Medio November the NEPG (the North-Western European potato growers association) managed – after a rather difficult harvesting season – to make a first attempt of
After one of the wettest summers in the past decades the harvesting conditions in most countries were far from ideal, exception made for France where lifting
activities were accomplished smoothly and fast.
In many areas growers postponed harvesting hoping for better weather conditions, but additional rainfall made circumstances even worse. Between end of September
and early November, most potato harvesters worked at 60 to 70% of their capacity only.
Generally speaking the gross output in the various countries is average to good, with serious geographical variations though.
The expectations, however, is that net output will be lower as a result of considerable losses on the fields as a result of excessive rainfall. Morover the presence of
hollow harted tubers, cloven ones is considerably higher than previous years. Last but not least the storage can also create a percentage of losses, but it’s too early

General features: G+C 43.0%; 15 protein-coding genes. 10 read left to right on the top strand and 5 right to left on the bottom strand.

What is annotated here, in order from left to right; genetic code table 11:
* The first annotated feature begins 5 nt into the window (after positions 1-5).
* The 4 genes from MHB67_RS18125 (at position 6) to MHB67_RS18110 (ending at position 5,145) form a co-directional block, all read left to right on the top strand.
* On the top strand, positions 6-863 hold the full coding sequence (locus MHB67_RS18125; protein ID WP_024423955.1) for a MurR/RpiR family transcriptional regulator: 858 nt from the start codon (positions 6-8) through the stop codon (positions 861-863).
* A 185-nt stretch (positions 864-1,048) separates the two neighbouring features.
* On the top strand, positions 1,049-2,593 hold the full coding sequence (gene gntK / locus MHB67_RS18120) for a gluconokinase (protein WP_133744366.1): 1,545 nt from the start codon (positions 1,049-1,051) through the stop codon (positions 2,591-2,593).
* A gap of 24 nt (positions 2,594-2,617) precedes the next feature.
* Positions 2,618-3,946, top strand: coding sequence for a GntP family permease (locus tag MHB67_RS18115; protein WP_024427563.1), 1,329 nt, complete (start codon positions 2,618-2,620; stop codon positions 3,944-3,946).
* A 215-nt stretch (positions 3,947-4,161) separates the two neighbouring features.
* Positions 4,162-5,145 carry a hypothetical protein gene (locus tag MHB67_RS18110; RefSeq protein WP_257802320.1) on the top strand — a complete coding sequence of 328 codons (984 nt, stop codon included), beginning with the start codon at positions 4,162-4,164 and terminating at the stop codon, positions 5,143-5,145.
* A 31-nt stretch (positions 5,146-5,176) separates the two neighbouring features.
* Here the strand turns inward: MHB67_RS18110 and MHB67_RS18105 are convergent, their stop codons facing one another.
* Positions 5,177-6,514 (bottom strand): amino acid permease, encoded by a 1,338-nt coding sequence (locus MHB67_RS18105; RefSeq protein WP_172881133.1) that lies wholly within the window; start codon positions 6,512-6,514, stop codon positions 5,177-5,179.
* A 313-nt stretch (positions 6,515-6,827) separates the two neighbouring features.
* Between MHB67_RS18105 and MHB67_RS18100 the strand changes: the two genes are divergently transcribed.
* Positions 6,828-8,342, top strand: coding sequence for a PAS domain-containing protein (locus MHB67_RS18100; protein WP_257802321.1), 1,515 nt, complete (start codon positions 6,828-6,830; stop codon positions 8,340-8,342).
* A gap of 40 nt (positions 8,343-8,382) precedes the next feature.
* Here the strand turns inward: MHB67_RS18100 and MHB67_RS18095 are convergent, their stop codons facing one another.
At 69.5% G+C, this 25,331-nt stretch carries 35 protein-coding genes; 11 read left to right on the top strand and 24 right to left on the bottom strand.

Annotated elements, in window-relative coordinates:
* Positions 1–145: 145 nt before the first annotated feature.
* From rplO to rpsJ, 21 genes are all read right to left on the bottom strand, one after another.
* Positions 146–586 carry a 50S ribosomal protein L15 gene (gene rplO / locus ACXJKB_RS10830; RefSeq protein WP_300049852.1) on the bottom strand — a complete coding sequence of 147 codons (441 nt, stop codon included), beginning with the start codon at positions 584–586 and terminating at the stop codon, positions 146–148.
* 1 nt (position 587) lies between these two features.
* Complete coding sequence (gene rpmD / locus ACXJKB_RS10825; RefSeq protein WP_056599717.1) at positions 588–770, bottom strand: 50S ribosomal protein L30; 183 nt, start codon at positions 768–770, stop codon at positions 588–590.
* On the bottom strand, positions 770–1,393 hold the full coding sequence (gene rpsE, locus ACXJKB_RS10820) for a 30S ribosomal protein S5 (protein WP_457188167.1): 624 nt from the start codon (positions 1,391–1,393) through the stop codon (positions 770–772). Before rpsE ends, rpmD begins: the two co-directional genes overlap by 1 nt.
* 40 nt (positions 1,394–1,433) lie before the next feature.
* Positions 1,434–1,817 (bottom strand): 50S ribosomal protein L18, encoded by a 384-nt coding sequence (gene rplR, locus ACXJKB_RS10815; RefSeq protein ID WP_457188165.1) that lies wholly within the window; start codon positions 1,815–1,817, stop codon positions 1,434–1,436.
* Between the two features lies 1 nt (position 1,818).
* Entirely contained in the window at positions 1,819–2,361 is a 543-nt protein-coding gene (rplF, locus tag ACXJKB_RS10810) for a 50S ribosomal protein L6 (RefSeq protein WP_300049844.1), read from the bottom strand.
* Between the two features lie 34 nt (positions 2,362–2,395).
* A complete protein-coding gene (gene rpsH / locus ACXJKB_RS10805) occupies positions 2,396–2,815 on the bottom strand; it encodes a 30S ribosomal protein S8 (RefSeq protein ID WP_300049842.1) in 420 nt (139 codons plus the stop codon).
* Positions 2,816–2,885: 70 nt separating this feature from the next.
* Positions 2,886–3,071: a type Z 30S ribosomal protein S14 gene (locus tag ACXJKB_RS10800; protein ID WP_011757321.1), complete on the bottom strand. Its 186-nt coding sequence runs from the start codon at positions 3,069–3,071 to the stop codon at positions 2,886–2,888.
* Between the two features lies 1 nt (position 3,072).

to judge this at this moment.
In 2021 the total acreage in the EU-4 (France, Belgium, the Netherlands, Germany) shrank by 24 000 hectares from 522 000 to 498 000 hectares. Production is expected
to be in the area of 22,7 million tons, what is 700 000 tons less than in 2020.
This reduction in output volume, together with an increased demand for exports of potato products, brings a certain balance between supply and demand.
Processing factories are facing problems to build up stocks to normal operational levels again. Ongoing problems in supplies are caused by slower intakes, fast growing
processing costs (energy, frying oils, packing materials, labour), whereas the export remains depending upon a possible revival post Covid-19 worldwide.
In spite of the uncertainties mentioned, most insiders expect well balanced markets throughout the season.
In the past 12 months production costs for growers have gone up steeply. The price paid for diesel and electricity break all times records and also fertilizer became
very expensive. Not to forget the ongoing upward spiral of costs for plant protection products…
At the same time prices paid for cereals and colza have gone up considerably, so that potato growers have more and less riskfull alternatives to take into consideration.
Growing potatoes entails more and more risks, both financial (fast increasing production costs) and in relation to changing climatic conditions.
The NEPG expects that contract prices paid by the processing industry for season 2022/23 will have to be 3-4 €/100 kg higher in order to keep growers’ interest alive.
Lack of better prices paid to growers could lead to a further reduction of acreage, which in turn would have an effect on prices of finished products.